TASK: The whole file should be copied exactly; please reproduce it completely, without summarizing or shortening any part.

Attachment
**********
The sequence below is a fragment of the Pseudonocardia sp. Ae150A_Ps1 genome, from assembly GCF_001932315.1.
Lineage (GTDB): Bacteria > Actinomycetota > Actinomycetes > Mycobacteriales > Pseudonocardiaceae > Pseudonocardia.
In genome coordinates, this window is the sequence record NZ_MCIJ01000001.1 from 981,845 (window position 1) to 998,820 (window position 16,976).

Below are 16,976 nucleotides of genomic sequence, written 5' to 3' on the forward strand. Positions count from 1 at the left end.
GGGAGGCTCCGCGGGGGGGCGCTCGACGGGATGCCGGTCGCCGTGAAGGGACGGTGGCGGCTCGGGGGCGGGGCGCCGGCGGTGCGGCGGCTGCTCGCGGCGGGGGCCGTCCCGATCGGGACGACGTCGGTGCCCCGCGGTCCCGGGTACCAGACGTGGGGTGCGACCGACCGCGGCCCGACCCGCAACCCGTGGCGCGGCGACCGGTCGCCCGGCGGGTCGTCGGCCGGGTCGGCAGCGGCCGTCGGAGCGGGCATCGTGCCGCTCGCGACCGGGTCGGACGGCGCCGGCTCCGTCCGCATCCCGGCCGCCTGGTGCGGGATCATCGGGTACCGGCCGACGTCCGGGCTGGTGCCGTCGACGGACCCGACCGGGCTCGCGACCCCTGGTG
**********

The sequence below is a fragment of the Pseudonocardia sp. Ae150A_Ps1 genome, from assembly GCF_001932315.1.
Lineage (GTDB): Bacteria > Actinomycetota > Actinomycetes > Mycobacteriales > Pseudonocardiaceae > Pseudonocardia.
In genome coordinates, this window is the sequence record NZ_MCIJ01000001.1 from 981,845 (window position 1) to 998,820 (window position 16,976).

Below are 16,976 nucleotides of genomic sequence, written 5' to 3' on the forward strand. Positions count from 1 at the left end.
GGGAGGCTCCGCGGGGGGGCGCTCGACGGGATGCCGGTCGCCGTGAAGGGACGGTGGCGGCTCGGGGGCGGGGCGCCGGCGGTGCGGCGGCTGCTCGCGGCGGGGGCCGTCCCGATCGGGACGACGTCGGTGCCCCGCGGTCCCGGGTACCAGACGTGGGGTGCGACCGACCGCGGCCCGACCCGCAACCCGTGGCGCGGCGACCGGTCGCCCGGCGGGTCGTCGGCCGGGTCGGCAGCGGCCGTCGGAGCGGGCATCGTGCCGCTCGCGACCGGGTCGGACGGCGCCGGCTCCGTCCGCATCCCGGCCGCCTGGTGCGGGATCATCGGGTACCGGCCGACGTCCGGGCTGGTGCCGTCGACGGACCCGACCGGGCTCGCGACCCCTGGTG